In a pattern similar to 2016, stock markets in the US began election week with a strong rebound having come off the back of a slew of declines, from their October peaks.
The move higher was driven predominantly by much better than expected US economic data from the manufacturing sector, which saw decent numbers for total orders, employment as well as prices paid on the ISM.
The big question now is we come into the final day, is whether the outcome markets fear the most turns out to be the case.
While Democrat challenger Joe Biden has a clear poll lead, and a narrow poll lead in key swing states, the main concern is around an uncertain or contentious outcome, which results in there being no clear result this week. Another potential uncertainty for markets would be the Republicans hanging onto the Senate in what would allow them to block some of the more contentious parts of the Democrats' plans for the US economy.
The ideal scenario would be a clear-cut outcome, which given the polling trends, markets are starting price in, or a so called “blue wave” where the Democrats win the Senate, as well as the Presidency.
This outcome would signal the extent of any upcoming fiscal stimulus that is likely to be forthcoming, with a blue wave signalling a potential waterfall of fiscal measures and investment in the first half of next year, though tech stocks might face a headwind in terms of tighter regulation and higher corporate taxes.
A Trump victory would not only be the most unexpected outcome but it would also give a bloody nose to all those pollsters who have consistently predicted a Biden victory, with the only uncertainty being around how much the degree of victory will be.
Markets in Asia also enjoyed a positive session as markets start to price in the prospect of a Biden win, and a possible blue wave. In Australia the RBA also eased policy further cutting rates to 0.1%, while also saying that rates are likely to remain low for the next three years. The central bank also committed to buying A$100bn of government bonds with maturities of between 5 and 10 years over the next six months.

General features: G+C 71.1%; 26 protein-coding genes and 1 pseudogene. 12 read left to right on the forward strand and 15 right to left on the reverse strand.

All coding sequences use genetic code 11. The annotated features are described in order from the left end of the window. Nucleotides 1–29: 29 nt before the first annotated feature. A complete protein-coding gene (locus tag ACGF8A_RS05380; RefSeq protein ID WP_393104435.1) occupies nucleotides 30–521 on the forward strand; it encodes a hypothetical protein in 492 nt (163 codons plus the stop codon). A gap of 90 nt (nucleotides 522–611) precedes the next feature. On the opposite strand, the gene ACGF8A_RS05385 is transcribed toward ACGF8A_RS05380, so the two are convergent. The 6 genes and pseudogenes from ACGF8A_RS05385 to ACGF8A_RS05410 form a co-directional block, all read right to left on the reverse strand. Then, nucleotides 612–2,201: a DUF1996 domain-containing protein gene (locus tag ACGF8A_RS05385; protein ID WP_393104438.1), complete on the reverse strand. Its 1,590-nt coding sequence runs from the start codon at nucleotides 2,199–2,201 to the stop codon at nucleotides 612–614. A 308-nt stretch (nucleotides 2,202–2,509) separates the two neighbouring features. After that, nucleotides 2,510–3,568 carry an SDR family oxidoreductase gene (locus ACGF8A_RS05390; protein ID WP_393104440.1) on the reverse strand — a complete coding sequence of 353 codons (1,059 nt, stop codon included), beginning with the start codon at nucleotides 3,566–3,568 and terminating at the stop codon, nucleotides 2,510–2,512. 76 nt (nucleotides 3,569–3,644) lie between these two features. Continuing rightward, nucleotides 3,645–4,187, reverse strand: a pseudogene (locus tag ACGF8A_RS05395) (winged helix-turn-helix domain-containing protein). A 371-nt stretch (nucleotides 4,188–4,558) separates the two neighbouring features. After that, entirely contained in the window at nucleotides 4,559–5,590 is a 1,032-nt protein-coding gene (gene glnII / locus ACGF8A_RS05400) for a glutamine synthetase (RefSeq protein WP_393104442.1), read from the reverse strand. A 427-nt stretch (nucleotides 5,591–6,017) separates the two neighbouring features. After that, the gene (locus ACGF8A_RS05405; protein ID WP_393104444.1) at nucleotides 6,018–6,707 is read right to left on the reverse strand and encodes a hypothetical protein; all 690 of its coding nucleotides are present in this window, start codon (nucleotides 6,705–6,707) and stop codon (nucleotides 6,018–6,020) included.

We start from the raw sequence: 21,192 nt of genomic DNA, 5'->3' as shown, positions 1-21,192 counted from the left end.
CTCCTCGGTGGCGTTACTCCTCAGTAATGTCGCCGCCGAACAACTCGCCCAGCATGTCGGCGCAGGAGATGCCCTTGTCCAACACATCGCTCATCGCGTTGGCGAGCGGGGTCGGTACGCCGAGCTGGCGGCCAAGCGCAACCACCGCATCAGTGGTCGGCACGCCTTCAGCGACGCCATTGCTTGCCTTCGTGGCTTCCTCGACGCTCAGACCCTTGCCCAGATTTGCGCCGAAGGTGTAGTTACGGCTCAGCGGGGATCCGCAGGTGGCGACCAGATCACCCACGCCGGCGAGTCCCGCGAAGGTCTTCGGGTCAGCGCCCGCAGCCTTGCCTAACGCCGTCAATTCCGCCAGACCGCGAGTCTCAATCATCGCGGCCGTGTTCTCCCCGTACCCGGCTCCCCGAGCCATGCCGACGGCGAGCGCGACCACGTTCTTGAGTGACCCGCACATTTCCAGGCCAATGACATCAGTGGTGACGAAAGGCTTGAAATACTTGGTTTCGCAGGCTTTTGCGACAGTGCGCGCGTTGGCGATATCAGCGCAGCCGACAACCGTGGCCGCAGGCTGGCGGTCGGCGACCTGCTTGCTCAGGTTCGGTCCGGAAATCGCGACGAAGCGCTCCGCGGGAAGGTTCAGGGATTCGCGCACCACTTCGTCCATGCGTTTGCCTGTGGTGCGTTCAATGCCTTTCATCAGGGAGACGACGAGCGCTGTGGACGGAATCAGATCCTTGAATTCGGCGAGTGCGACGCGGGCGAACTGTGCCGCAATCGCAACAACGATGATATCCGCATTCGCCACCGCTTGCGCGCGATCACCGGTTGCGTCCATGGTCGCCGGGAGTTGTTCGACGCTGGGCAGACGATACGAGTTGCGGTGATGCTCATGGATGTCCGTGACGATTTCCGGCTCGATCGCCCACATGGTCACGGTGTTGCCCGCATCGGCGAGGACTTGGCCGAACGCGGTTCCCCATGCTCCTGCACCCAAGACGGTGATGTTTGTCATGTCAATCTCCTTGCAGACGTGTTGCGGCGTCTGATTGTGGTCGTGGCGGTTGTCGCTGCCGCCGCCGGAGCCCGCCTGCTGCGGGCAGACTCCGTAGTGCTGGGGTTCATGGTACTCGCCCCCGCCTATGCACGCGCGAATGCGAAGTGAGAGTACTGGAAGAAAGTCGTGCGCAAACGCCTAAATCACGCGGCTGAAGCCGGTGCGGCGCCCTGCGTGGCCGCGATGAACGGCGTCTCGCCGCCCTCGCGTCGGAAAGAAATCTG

The reaction in the Australian dollar has been relatively subdued, probably due to the fact the central bank is reluctant to cut rates much further, due to scepticism over the efficacy of negative rates.
European stocks, having seen a positive start to the week, have picked up where they left off yesterday, opening higher as they take their lead from the strong finish in the US, as well as positive Asia session.
Amongst some of the early gainers have been housing stocks this week with Barratt Developments and Taylor Wimpey building on their gains from yesterday as one of the few sectors that have avoided this month’s shutdowns.
Crest Nicholson also reported that they expected their full year numbers to come in ahead of expectations of £37.9m, at the upper end of expectations of £35m to £45m, with forward sales looking solid. The company also reinstated its dividend on a 2.5 times cover basis, showing that for all the problems facing the UK economy the house building sector is doing quite well.
On the earnings front German pharmaceutical giant Bayer this morning set aside another $750m, to its Roundup cost projections, bringing the total up to $2bn, as it posted a Q3 net loss of €2.74bn.
The company also reported that there is no clear pathway to settling all of the outstanding claims at this moment in time.